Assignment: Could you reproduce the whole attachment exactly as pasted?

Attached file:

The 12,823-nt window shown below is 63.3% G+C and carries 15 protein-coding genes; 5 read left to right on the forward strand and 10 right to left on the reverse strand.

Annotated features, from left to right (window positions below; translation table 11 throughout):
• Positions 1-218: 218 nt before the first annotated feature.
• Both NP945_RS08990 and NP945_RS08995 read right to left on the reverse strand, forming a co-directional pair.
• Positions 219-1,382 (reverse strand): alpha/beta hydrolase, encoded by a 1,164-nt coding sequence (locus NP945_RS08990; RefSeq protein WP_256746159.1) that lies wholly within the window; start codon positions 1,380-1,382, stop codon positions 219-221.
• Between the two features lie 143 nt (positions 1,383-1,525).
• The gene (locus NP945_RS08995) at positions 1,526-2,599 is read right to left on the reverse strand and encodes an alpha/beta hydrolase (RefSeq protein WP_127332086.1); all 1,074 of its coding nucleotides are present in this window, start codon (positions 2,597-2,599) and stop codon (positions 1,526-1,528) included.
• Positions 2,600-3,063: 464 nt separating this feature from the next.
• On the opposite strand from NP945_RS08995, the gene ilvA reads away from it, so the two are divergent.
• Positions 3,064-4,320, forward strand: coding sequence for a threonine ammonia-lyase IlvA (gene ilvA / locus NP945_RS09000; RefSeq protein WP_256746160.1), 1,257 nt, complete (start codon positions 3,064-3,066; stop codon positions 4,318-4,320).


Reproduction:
The 12,823-nt window shown below is 63.3% G+C and carries 15 protein-coding genes; 5 read left to right on the forward strand and 10 right to left on the reverse strand.

Annotated features, from left to right (window positions below; translation table 11 throughout):
• Positions 1-218: 218 nt before the first annotated feature.
• Both NP945_RS08990 and NP945_RS08995 read right to left on the reverse strand, forming a co-directional pair.
• Positions 219-1,382 (reverse strand): alpha/beta hydrolase, encoded by a 1,164-nt coding sequence (locus NP945_RS08990; RefSeq protein WP_256746159.1) that lies wholly within the window; start codon positions 1,380-1,382, stop codon positions 219-221.
• Between the two features lie 143 nt (positions 1,383-1,525).
• The gene (locus NP945_RS08995) at positions 1,526-2,599 is read right to left on the reverse strand and encodes an alpha/beta hydrolase (RefSeq protein WP_127332086.1); all 1,074 of its coding nucleotides are present in this window, start codon (positions 2,597-2,599) and stop codon (positions 1,526-1,528) included.
• Positions 2,600-3,063: 464 nt separating this feature from the next.
• On the opposite strand from NP945_RS08995, the gene ilvA reads away from it, so the two are divergent.
• Positions 3,064-4,320, forward strand: coding sequence for a threonine ammonia-lyase IlvA (gene ilvA / locus NP945_RS09000; RefSeq protein WP_256746160.1), 1,257 nt, complete (start codon positions 3,064-3,066; stop codon positions 4,318-4,320).